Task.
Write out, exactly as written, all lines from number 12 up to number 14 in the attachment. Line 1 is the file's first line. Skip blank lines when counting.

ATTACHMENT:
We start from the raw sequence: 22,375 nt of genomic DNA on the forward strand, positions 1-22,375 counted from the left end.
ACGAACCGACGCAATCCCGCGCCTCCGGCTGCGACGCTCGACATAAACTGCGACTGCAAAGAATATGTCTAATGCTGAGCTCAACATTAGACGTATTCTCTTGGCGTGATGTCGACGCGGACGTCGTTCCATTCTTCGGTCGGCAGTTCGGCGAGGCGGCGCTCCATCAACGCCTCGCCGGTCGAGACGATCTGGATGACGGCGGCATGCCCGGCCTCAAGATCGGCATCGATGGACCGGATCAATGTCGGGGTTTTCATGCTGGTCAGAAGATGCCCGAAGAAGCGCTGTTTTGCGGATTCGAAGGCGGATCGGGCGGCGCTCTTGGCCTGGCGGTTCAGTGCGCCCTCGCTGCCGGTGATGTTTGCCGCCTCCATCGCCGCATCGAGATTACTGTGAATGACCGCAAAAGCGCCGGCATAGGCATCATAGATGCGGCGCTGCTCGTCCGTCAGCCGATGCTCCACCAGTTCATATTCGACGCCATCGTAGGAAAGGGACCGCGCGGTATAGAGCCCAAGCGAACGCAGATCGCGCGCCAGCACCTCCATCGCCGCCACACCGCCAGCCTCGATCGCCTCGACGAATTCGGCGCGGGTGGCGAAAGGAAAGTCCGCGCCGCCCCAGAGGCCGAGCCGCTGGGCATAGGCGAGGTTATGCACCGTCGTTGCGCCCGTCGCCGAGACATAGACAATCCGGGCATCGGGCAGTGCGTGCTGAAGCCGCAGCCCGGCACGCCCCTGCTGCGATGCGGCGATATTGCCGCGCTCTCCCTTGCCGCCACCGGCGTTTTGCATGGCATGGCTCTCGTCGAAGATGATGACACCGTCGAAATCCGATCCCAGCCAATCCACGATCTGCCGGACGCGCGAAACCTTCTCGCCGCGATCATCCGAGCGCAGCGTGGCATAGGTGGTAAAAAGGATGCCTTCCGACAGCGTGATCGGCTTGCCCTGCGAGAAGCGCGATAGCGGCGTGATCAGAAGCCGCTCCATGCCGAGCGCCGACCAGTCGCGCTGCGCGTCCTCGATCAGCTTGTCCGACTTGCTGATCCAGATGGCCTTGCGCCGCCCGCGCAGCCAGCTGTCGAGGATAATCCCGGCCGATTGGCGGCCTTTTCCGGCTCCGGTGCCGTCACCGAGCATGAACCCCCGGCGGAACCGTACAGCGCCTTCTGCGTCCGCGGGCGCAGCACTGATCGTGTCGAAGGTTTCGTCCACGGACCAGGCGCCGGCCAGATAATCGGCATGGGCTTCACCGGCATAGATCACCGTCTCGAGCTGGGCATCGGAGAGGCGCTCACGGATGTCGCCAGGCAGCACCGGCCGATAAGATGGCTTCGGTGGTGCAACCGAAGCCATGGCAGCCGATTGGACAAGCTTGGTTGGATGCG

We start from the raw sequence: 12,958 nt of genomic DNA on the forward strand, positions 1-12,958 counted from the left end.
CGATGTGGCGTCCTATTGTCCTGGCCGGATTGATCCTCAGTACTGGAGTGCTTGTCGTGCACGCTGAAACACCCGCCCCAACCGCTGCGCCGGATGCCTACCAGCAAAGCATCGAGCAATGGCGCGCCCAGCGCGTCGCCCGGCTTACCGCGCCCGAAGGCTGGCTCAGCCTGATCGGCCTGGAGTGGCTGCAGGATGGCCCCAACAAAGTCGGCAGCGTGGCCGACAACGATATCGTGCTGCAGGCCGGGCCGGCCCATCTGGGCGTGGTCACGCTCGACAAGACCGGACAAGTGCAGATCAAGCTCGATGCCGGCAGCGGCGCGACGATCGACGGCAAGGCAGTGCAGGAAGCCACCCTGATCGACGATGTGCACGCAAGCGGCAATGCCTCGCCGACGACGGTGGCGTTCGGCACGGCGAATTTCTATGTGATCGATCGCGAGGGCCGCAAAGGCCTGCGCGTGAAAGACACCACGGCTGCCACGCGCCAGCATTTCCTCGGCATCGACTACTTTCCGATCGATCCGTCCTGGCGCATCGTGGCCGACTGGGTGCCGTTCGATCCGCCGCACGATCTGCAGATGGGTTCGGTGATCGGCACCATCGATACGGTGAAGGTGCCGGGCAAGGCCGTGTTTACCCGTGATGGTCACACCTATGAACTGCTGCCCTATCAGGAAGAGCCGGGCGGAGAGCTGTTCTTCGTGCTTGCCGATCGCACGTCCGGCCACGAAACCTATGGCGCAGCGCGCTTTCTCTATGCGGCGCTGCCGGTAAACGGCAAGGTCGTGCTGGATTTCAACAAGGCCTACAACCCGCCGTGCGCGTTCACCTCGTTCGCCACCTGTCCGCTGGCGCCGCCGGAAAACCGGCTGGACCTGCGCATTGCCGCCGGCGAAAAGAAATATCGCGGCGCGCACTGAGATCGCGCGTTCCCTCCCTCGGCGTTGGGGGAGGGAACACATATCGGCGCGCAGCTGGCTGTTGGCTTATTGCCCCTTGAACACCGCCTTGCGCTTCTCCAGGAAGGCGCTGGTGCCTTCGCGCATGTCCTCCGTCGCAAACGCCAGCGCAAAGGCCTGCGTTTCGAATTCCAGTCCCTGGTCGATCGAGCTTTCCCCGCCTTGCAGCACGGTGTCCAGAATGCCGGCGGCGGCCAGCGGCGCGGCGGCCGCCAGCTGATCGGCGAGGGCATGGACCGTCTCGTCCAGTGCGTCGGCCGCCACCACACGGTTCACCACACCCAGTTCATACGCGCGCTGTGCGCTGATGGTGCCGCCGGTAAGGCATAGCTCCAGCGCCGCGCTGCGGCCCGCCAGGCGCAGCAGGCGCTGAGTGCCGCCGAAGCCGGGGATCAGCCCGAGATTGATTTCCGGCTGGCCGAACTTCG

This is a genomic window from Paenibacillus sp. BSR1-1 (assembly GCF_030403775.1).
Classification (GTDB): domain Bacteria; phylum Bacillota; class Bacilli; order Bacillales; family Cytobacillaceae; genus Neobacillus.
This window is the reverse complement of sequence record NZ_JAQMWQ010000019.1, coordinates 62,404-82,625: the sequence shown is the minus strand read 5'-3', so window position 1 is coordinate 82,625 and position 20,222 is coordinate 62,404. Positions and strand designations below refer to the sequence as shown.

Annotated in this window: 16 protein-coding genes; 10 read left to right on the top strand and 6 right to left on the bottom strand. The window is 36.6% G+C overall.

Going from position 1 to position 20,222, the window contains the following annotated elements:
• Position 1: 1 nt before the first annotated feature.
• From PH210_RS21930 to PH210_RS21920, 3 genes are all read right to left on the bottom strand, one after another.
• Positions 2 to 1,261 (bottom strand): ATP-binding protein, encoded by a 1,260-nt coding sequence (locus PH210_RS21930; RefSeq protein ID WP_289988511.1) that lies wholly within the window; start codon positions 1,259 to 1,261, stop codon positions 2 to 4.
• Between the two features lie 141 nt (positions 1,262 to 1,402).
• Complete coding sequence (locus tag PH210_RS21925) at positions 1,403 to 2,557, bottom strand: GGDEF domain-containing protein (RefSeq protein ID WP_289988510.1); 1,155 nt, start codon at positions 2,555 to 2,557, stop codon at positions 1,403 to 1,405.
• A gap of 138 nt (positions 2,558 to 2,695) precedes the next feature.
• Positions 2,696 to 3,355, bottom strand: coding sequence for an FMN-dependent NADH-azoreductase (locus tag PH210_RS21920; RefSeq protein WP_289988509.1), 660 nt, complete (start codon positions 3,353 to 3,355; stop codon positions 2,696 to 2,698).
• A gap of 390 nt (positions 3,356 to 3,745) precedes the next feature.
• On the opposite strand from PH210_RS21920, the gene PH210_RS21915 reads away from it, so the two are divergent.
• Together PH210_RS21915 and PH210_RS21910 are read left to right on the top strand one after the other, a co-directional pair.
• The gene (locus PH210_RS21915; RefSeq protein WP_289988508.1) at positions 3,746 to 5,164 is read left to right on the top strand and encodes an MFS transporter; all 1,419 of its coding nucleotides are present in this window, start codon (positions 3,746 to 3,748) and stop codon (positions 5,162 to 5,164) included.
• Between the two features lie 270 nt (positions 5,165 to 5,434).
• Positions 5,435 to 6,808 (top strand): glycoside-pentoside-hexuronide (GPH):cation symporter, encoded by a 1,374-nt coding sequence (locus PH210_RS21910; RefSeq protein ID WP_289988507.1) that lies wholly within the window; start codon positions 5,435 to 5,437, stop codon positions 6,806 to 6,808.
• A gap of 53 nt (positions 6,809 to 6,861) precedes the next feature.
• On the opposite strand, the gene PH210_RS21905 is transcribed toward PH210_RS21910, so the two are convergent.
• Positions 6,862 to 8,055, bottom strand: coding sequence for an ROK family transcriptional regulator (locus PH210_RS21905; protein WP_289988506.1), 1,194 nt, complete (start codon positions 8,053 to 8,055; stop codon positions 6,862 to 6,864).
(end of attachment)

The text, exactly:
• Positions 2 to 1,261 (bottom strand): ATP-binding protein, encoded by a 1,260-nt coding sequence (locus PH210_RS21930; RefSeq protein ID WP_289988511.1) that lies wholly within the window; start codon positions 1,259 to 1,261, stop codon positions 2 to 4.
• Between the two features lie 141 nt (positions 1,262 to 1,402).
• Complete coding sequence (locus tag PH210_RS21925) at positions 1,403 to 2,557, bottom strand: GGDEF domain-containing protein (RefSeq protein ID WP_289988510.1); 1,155 nt, start codon at positions 2,555 to 2,557, stop codon at positions 1,403 to 1,405.